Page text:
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Ben Nadel
On User Experience (UX) Design, JavaScript, ColdFusion, Node.js, Life, and Love.

Replacing Transparent Image Backgrounds With GraphicsMagick And Lucee CFML

By Ben Nadel on
Tags: ColdFusion

At InVision, one of the things that we do when generating thumbnails is replacing transparent image backgrounds with a solid color (typically white). We do this because the design of the page that renders thumbnails is almost never designed to expect any image transparency. As such, I wanted to take a quick look at how I would replace (or color-in) a transparent background using GraphicsMagick and Lucee CFML

At first, I tried to accomplish this using the -opaque operation that I used when annotating an image using GraphicsMagick and Lucee CFML. For example, to replace the transparent background with #262626, I tried the following:

-fill #262626 -opaque transparent

This "worked"; but, unfortunately, it ruined the anti-aliasing around borders because it replaced any partially-transparent pixel with the given color, leaving borders looking jagged.

After some Googling, I came across a SuperUser forum post, which suggested I try the -extent operation. According to the GraphicsMagick documentation, the -extent operation:

composite(s) image on background color canvas image

This is exactly what I want: to composite the current image over a new image with a given background color. That would allow the background color to show through any transparent - or partially-transparent - pixels in the source image.

The -extent operation takes a "geometry" which is intended to alter the dimensions of the resultant image. However, if you use 0x0 as the geometry, the -extent operation appears to use the dimensions of the source image. As such, we can use the following command to replace a transparent background with a given color:

-background #262626" -extent 0x0

To see this in action, I created a simple transparent PNG that contains a circle. Then, using GraphicsMagick and Lucee CFML, I replace that transparent background:

	// For the demo, copy a PNG with a transparent background to the demo directory.
	fileCopy( "../images/circle.png", "./in.png" );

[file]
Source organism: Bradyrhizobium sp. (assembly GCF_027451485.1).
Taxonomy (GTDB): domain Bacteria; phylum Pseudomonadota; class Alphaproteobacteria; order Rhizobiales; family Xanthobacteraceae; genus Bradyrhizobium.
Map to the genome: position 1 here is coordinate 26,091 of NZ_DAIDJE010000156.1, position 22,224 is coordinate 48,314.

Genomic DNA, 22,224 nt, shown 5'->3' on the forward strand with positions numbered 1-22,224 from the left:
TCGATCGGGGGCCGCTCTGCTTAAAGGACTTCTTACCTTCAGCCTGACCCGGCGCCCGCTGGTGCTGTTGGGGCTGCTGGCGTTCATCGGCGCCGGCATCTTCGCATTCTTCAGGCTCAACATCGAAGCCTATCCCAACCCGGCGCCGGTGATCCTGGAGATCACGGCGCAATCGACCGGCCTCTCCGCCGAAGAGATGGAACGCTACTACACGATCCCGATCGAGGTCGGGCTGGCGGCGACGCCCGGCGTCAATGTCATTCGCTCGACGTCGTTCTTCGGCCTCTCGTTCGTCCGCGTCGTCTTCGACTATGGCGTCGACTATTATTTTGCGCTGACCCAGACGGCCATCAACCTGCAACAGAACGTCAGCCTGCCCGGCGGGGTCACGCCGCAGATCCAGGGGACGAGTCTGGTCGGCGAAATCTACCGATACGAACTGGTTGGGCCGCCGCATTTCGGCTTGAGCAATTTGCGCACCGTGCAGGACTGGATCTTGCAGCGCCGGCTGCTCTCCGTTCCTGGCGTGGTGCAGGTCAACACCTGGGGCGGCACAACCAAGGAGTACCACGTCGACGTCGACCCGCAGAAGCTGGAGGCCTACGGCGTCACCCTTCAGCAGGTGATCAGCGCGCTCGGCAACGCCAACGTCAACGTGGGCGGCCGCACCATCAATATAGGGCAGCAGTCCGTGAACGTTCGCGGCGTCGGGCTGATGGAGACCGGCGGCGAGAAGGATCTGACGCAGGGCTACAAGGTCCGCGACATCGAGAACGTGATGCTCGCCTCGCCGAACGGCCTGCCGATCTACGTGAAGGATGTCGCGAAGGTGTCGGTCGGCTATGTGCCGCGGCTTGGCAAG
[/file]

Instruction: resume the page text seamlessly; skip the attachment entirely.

// We're going to use the Convert utility to remove the transparent background.

		// We want to be EXPLICIT about which input reader GraphicsMagick should use.
		// If we leave it up to "automatic detection", a malicious actor could fake
		// file-type and potentially exploit a weakness in a given reader.
		// --
		( "png:" & expandPath( "./in.png" ) ),
		// Set the background color to be used during the EXTENT operation.
		"-background ##262626",

		// Use extent to composite the given image over a background of the given color
		// (defined by -background). For non-zero geometry values, the EXTENT command
		// would have resize the generated image; however for zero values, it appears to
		// use the size of the source image.
		"-extent 0x0",

		// Remove any alpha-channel information now that we've filled-in the background.

		expandPath( "./out.png" )

	// ------------------------------------------------------------------------------- //
	// ------------------------------------------------------------------------------- //

	* I execute the given options against the GM (GraphicsMagick) command-line tool. If
	* there is an error, the error is dumped-out and the processing is halted. If there
	* is no error, the standard-output is returned.
	* NOTE: Options are flattened using a space (" ").
	* @options I am the collection of options to apply.
	public string function gm( required array options ) {

			name = "gm"
			arguments = options.toList( " " )
			variable = "local.successResult"
			errorVariable = "local.errorResult"
			timeout = 5

		// If the error variable has been populated, it means the CFExecute tag ran into
		// an error - let's dump-it-out and halt processing.
		if ( local.keyExists( "errorVariable" ) && errorVariable.len() ) {

			dump( errorVariable );


		return( successResult ?: "" );



	Add a background color to the image so we can see where the transparent portions of
	the image exist.
<body style="background-color: #f0f0f0 ;">

	<img src="./in.png" width="300" />
	<img src="./out.png" width="300" />


And, when we run this ColdFusion code, we get the following output:

A transparent PNG is colored-in using GraphicsMagick and Lucee CFML.

As you can see, the transparent portion of the PNG image was replaced with our #262626 value. But, by using the -extent operation, it allows the anti-aliased border of the circle to remain clean and natural since the compositing of the PNG over the background allows the background color to partially-penetrate the partially-transparent pixels.

Anyway, just another quick exploration of how I might use the GraphicsMagick command-line utility to replace the image manipulation that I'm currently doing with the CFImage tag in ColdFusion.

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